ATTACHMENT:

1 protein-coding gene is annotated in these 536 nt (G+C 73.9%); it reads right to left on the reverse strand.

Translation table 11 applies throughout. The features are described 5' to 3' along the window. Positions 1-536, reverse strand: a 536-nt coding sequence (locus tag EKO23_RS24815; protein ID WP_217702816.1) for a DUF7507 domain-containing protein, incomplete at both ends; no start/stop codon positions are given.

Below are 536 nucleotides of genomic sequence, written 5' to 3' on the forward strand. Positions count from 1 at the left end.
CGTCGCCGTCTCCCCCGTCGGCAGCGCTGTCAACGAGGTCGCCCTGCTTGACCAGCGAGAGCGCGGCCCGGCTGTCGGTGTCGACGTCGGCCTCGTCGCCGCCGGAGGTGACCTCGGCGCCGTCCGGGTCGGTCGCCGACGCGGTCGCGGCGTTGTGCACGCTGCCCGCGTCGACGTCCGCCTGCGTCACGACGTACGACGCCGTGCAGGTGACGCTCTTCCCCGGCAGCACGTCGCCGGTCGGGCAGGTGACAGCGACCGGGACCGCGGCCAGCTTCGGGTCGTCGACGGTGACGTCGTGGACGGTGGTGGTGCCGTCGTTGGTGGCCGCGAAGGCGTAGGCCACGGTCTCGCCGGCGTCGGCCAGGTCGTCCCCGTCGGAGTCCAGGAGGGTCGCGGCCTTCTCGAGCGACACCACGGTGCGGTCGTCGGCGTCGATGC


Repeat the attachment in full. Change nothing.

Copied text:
1 protein-coding gene is annotated in these 536 nt (G+C 73.9%); it reads right to left on the reverse strand.

Translation table 11 applies throughout. The features are described 5' to 3' along the window. Positions 1-536, reverse strand: a 536-nt coding sequence (locus tag EKO23_RS24815; protein ID WP_217702816.1) for a DUF7507 domain-containing protein, incomplete at both ends; no start/stop codon positions are given.

Below are 536 nucleotides of genomic sequence, written 5' to 3' on the forward strand. Positions count from 1 at the left end.
CGTCGCCGTCTCCCCCGTCGGCAGCGCTGTCAACGAGGTCGCCCTGCTTGACCAGCGAGAGCGCGGCCCGGCTGTCGGTGTCGACGTCGGCCTCGTCGCCGCCGGAGGTGACCTCGGCGCCGTCCGGGTCGGTCGCCGACGCGGTCGCGGCGTTGTGCACGCTGCCCGCGTCGACGTCCGCCTGCGTCACGACGTACGACGCCGTGCAGGTGACGCTCTTCCCCGGCAGCACGTCGCCGGTCGGGCAGGTGACAGCGACCGGGACCGCGGCCAGCTTCGGGTCGTCGACGGTGACGTCGTGGACGGTGGTGGTGCCGTCGTTGGTGGCCGCGAAGGCGTAGGCCACGGTCTCGCCGGCGTCGGCCAGGTCGTCCCCGTCGGAGTCCAGGAGGGTCGCGGCCTTCTCGAGCGACACCACGGTGCGGTCGTCGGCGTCGATGC